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Martha Forero is Creating a More Skilled Workforce While Breaking Barriers
Founded in 2013 out of Bogotá, Colombia, UBITS is working to alleviate the critical skill shortage currently facing Latin America, where more than 50% of firms say they cannot find candidates with the precise skills they need to fulfill open roles.
Martha Helena Forero Sepúlveda and Julián Melo, founders of UBITS. Image courtesy of UBITS.
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6 minute read

Martha Forero is limitless.

Everything she has dreamt she has pursued, and her relentlessness led the way to co-founding UBITS, a B2B online learning platform for reskilling employees. Founded in 2013 out of Bogotá, Colombia, the startup is working to alleviate the critical skill shortage currently facing Latin America, where more than 50% of firms say they cannot find candidates with the precise skills they need to fulfill open roles. UBITS has raised more than $32 million and offers more than 750 courses focusing on soft and technical skills that are broadly used by companies across the region.

How UBITS came to be

Forero has an eclectic personality. Her childhood was met with no boundaries when it came to being curious and exploring, traits which are reflected in her character today.

When Forero was just 24 years old she decided she wanted to create an online university. Oblivious to what that actually entailed, she was quickly met with political bureaucracy, governmental barriers and many parties wanting to get a piece of the cake.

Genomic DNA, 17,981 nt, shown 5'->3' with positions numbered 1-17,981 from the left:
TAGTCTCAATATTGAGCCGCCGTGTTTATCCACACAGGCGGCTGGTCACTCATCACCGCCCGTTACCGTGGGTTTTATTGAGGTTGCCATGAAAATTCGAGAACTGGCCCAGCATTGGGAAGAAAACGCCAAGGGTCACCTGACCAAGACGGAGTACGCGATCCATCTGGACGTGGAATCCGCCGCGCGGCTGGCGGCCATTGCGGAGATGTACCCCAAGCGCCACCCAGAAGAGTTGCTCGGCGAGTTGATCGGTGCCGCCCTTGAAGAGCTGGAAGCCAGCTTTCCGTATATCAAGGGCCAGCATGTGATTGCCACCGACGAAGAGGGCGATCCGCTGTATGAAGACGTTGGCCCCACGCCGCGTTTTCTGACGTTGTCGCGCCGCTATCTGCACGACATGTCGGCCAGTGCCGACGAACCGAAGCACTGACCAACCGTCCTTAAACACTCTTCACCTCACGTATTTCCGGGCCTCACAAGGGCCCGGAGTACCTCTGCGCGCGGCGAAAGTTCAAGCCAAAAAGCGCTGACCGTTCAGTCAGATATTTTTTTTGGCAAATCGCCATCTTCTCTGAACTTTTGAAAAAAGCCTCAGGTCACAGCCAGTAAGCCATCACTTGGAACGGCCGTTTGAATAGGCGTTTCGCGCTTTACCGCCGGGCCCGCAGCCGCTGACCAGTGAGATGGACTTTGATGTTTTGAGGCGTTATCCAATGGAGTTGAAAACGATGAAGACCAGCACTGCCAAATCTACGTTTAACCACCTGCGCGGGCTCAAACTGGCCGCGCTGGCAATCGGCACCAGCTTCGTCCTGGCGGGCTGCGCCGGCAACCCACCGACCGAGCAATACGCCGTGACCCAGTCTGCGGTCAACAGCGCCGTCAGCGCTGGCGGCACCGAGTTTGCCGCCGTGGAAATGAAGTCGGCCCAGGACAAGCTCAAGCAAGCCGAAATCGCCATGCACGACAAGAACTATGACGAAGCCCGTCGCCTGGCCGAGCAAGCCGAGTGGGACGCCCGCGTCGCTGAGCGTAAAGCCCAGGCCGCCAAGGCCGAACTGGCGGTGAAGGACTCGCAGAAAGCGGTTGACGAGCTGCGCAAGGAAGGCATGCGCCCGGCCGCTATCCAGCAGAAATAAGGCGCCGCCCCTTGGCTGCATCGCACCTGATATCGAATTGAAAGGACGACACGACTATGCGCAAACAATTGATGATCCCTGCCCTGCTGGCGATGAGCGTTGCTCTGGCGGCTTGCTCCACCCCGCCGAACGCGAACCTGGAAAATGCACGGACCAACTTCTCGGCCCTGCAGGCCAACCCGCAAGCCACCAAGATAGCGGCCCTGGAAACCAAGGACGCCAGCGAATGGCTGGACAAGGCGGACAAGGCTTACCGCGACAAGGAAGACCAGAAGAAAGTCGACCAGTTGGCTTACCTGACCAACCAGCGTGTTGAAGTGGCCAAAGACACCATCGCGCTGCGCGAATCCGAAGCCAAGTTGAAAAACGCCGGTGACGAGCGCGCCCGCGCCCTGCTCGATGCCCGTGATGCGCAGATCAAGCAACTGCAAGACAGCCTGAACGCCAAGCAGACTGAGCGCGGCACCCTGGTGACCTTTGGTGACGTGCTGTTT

Not one to be easily discouraged, Forero pivoted the idea. She recalls meeting Julian Melo, her co-founder, at a bookstore in Bogotá and connecting on a different level. “We connected on LinkedIn and planned to meet for a coffee a couple of weeks later. Even though we had no acquaintances in common, we shared an incredible desire to build and create a company,” Forero told The Org. She also mentions that Melo is “one of those people you meet that help you get closer and closer to your purpose,” and despite being very different they compliment each other well, which has proven very successful in their partnership.

Soon after meeting, they launched the first version of UBITS — the university of bits — that specialized in customized training. Forero recalls that “naming the company and producing the logo was a quick 30 minute meeting.” They’re not ones to get stuck in the little details and to this day, almost ten years later, the company’s name and brand has remained the same.

Forero emphasizes the importance of making the most of every single day. She gets up early, even on weekends, to take full advantage of life. Forero’s hobbies include an orchard in her backyard, which she escapes to during the day to clear her mind, and multiple pastimes such as riding motorcycles, getting certified as a professional trader and most recently flying planes. Forero has spent more than 100 hours as a copilot.

Y Combinator changed everything

Five years after launching the first version of UBITS, the duo evolved the idea into the virtual learning platform it is today. With this new value proposition, they applied to Y Combinator and were accepted to be part of the Summer 2018 batch.